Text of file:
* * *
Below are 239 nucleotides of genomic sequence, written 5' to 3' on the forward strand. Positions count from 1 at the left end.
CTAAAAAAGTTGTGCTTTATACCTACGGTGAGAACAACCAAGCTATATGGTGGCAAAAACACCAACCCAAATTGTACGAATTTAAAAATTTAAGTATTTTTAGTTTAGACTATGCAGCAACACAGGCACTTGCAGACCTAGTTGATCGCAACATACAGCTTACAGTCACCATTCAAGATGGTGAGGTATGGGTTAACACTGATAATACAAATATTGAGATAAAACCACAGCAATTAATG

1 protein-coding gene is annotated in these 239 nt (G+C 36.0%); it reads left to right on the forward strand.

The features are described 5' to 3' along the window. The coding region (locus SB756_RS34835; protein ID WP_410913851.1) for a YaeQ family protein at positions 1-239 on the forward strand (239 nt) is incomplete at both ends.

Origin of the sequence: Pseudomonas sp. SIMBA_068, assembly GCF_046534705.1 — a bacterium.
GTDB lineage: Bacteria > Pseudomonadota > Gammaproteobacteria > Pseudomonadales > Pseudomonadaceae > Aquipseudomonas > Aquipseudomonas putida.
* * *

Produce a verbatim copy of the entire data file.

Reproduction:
Below are 239 nucleotides of genomic sequence, written 5' to 3' on the forward strand. Positions count from 1 at the left end.
CTAAAAAAGTTGTGCTTTATACCTACGGTGAGAACAACCAAGCTATATGGTGGCAAAAACACCAACCCAAATTGTACGAATTTAAAAATTTAAGTATTTTTAGTTTAGACTATGCAGCAACACAGGCACTTGCAGACCTAGTTGATCGCAACATACAGCTTACAGTCACCATTCAAGATGGTGAGGTATGGGTTAACACTGATAATACAAATATTGAGATAAAACCACAGCAATTAATG

1 protein-coding gene is annotated in these 239 nt (G+C 36.0%); it reads left to right on the forward strand.

The features are described 5' to 3' along the window. The coding region (locus SB756_RS34835; protein ID WP_410913851.1) for a YaeQ family protein at positions 1-239 on the forward strand (239 nt) is incomplete at both ends.

Origin of the sequence: Pseudomonas sp. SIMBA_068, assembly GCF_046534705.1 — a bacterium.
GTDB lineage: Bacteria > Pseudomonadota > Gammaproteobacteria > Pseudomonadales > Pseudomonadaceae > Aquipseudomonas > Aquipseudomonas putida.